The price of hiring a criminal defense attorney can be well worth the value that you get out of your lawyer when facing theft charges. Yet it’s important to be aware of how much your lawyer charges and how he or she bills for the law firm’s time and services. This can help you remain in better control of the cost of your case.

Criminal defense lawyers typically charge either flat fees or hourly rates. Due to the variable nature of cases in criminal law, hourly rates are more common. With this payment arrangement, how much your attorney costs depends on the number of hours the lawyer spends litigating your case. This can vary considerably based on the complexity of your theft charges and the factors involved.

At AZ Defenders, we understand that cost is a concern for most criminal defendants. We make our fees transparent and easy to understand so that you know exactly what to expect upfront – no unwelcome surprises at the end of your case. We also pride ourselves on making our services affordable, and base our rates on each client’s specific situation.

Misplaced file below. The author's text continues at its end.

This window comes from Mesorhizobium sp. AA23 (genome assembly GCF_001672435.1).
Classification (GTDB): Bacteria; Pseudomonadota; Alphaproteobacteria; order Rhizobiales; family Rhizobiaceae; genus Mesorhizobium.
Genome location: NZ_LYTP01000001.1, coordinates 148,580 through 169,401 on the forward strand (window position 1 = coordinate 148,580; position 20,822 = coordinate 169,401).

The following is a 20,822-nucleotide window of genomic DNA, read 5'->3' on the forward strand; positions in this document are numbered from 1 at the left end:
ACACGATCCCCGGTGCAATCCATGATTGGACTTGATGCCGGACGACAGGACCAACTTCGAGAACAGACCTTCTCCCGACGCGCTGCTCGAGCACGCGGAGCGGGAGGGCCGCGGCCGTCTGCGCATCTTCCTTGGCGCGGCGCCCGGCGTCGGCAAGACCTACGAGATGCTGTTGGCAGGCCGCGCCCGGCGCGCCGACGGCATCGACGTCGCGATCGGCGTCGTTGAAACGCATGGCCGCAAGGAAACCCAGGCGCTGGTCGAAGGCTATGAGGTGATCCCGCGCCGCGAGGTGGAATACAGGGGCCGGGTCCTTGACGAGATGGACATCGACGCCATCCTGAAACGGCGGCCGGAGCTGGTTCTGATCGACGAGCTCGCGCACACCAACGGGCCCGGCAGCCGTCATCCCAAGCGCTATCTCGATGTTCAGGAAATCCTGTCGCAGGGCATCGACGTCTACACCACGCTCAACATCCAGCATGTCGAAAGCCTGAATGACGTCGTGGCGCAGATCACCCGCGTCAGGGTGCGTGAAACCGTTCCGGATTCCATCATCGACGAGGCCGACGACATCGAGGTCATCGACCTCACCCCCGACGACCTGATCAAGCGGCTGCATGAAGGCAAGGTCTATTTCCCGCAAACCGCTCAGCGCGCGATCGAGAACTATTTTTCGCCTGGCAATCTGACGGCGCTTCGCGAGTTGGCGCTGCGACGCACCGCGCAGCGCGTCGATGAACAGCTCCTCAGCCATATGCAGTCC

Every criminal defendant has the right to legal counsel. If you cannot afford an attorney, a public defender will be appointed for you at little to no cost. When making the decision between a public defender and a private lawyer, however, keep in mind that you get what you pay for. A private attorney will have significantly more time and resources to spend on your case. The cost of an attorney should not stop you from protecting yourself as much as possible when your future is at stake.

Phoenix Theft Attorney

Consult With a Theft Attorney in Phoenix Today

At AZ Defenders, our criminal defense attorneys have decades of combined experience. Our Phoenix theft lawyers have a track record of won cases and are known as one of the most aggressive criminal attorneys in the state. We serve clients all around the Phoenix area, Maricopa County, Prima County, and more. You can read more about our case results, here or give us a call to schedule your free theft crime case evaluation. No matter how severe your theft charges are, we will do our best to protect your legal rights.